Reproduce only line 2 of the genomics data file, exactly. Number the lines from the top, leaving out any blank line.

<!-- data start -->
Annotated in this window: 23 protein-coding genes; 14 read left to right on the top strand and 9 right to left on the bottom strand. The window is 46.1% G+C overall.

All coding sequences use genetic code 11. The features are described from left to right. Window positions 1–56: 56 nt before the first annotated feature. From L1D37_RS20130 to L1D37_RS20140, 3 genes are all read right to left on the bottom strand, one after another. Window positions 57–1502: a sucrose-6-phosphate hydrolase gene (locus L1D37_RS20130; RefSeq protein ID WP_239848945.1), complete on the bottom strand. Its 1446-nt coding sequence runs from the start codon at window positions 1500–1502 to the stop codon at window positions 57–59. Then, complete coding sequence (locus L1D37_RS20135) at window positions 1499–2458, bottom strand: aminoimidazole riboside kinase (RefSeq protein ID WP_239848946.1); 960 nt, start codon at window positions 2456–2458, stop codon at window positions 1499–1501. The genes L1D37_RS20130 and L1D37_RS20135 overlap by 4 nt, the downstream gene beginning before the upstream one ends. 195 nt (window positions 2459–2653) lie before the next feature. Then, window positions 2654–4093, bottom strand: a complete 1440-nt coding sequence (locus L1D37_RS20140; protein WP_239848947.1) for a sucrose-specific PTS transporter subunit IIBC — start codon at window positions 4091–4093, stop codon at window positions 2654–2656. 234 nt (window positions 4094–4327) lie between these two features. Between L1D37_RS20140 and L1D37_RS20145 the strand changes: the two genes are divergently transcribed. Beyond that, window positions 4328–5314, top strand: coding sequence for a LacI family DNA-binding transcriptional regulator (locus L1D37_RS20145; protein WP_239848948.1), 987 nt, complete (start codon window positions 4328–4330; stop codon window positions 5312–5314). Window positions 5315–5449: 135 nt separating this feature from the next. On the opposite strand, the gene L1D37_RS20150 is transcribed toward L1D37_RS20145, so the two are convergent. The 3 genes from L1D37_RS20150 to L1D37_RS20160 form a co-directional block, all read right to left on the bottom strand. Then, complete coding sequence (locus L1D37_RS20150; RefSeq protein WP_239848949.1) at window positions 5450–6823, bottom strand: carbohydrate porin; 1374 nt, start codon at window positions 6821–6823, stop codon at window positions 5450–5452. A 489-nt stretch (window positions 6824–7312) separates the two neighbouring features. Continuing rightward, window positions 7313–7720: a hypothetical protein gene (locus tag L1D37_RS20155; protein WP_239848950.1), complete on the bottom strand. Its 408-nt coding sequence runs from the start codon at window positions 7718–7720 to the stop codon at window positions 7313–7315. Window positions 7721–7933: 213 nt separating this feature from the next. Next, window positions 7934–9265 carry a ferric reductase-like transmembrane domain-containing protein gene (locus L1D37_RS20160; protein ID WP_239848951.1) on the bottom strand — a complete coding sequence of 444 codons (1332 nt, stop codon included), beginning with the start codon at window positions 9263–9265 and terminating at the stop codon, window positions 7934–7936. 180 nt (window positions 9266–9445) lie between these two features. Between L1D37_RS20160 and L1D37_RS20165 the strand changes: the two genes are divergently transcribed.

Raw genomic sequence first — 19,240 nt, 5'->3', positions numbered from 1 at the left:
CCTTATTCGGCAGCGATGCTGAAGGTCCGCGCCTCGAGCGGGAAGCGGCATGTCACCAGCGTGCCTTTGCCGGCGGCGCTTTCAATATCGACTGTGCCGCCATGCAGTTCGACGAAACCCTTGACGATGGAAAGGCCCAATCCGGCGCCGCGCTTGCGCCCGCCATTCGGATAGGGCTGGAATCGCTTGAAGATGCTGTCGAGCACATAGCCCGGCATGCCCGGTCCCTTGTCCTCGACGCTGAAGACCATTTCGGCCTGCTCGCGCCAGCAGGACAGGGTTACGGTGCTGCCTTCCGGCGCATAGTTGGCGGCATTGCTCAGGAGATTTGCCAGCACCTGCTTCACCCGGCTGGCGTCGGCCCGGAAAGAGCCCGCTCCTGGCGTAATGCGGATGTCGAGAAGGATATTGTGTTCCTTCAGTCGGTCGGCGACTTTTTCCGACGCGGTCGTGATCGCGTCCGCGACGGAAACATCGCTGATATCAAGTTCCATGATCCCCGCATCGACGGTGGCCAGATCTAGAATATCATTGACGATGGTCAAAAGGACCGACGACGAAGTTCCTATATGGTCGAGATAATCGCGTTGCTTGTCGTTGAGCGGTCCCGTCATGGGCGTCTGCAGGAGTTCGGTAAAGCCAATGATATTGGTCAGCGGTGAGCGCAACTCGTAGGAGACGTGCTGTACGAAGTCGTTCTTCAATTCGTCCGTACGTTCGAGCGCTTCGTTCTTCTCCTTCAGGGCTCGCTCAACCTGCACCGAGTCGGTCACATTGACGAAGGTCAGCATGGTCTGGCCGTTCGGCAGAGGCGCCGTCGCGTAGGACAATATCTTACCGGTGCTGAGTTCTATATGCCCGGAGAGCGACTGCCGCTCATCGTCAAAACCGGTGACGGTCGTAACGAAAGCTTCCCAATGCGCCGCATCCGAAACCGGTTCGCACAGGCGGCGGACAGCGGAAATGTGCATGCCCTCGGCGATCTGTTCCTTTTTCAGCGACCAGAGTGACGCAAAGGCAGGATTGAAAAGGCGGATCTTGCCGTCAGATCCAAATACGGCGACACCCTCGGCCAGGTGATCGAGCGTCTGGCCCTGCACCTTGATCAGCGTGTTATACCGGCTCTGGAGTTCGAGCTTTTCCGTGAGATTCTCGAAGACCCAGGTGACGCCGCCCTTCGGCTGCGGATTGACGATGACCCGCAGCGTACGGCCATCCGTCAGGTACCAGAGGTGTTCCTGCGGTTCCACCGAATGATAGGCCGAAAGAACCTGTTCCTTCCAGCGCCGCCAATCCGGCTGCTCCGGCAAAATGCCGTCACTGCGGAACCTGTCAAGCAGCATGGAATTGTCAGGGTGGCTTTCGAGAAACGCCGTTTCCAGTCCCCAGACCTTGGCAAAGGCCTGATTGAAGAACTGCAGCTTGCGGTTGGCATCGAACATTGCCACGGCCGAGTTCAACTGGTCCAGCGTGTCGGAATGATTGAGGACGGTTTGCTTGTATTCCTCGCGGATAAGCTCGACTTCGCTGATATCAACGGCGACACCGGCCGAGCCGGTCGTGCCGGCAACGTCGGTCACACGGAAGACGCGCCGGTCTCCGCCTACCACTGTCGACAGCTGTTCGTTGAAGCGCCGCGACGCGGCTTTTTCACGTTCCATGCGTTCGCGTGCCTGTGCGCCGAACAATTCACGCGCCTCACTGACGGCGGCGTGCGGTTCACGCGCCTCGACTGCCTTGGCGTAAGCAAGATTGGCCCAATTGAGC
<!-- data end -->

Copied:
All coding sequences use genetic code 11. The features are described from left to right. Window positions 1–56: 56 nt before the first annotated feature. From L1D37_RS20130 to L1D37_RS20140, 3 genes are all read right to left on the bottom strand, one after another. Window positions 57–1502: a sucrose-6-phosphate hydrolase gene (locus L1D37_RS20130; RefSeq protein ID WP_239848945.1), complete on the bottom strand. Its 1446-nt coding sequence runs from the start codon at window positions 1500–1502 to the stop codon at window positions 57–59. Then, complete coding sequence (locus L1D37_RS20135) at window positions 1499–2458, bottom strand: aminoimidazole riboside kinase (RefSeq protein ID WP_239848946.1); 960 nt, start codon at window positions 2456–2458, stop codon at window positions 1499–1501. The genes L1D37_RS20130 and L1D37_RS20135 overlap by 4 nt, the downstream gene beginning before the upstream one ends. 195 nt (window positions 2459–2653) lie before the next feature. Then, window positions 2654–4093, bottom strand: a complete 1440-nt coding sequence (locus L1D37_RS20140; protein WP_239848947.1) for a sucrose-specific PTS transporter subunit IIBC — start codon at window positions 4091–4093, stop codon at window positions 2654–2656. 234 nt (window positions 4094–4327) lie between these two features. Between L1D37_RS20140 and L1D37_RS20145 the strand changes: the two genes are divergently transcribed. Beyond that, window positions 4328–5314, top strand: coding sequence for a LacI family DNA-binding transcriptional regulator (locus L1D37_RS20145; protein WP_239848948.1), 987 nt, complete (start codon window positions 4328–4330; stop codon window positions 5312–5314). Window positions 5315–5449: 135 nt separating this feature from the next. On the opposite strand, the gene L1D37_RS20150 is transcribed toward L1D37_RS20145, so the two are convergent. The 3 genes from L1D37_RS20150 to L1D37_RS20160 form a co-directional block, all read right to left on the bottom strand. Then, complete coding sequence (locus L1D37_RS20150; RefSeq protein WP_239848949.1) at window positions 5450–6823, bottom strand: carbohydrate porin; 1374 nt, start codon at window positions 6821–6823, stop codon at window positions 5450–5452. A 489-nt stretch (window positions 6824–7312) separates the two neighbouring features. Continuing rightward, window positions 7313–7720: a hypothetical protein gene (locus tag L1D37_RS20155; protein WP_239848950.1), complete on the bottom strand. Its 408-nt coding sequence runs from the start codon at window positions 7718–7720 to the stop codon at window positions 7313–7315. Window positions 7721–7933: 213 nt separating this feature from the next. Next, window positions 7934–9265 carry a ferric reductase-like transmembrane domain-containing protein gene (locus L1D37_RS20160; protein ID WP_239848951.1) on the bottom strand — a complete coding sequence of 444 codons (1332 nt, stop codon included), beginning with the start codon at window positions 9263–9265 and terminating at the stop codon, window positions 7934–7936. 180 nt (window positions 9266–9445) lie between these two features. Between L1D37_RS20160 and L1D37_RS20165 the strand changes: the two genes are divergently transcribed.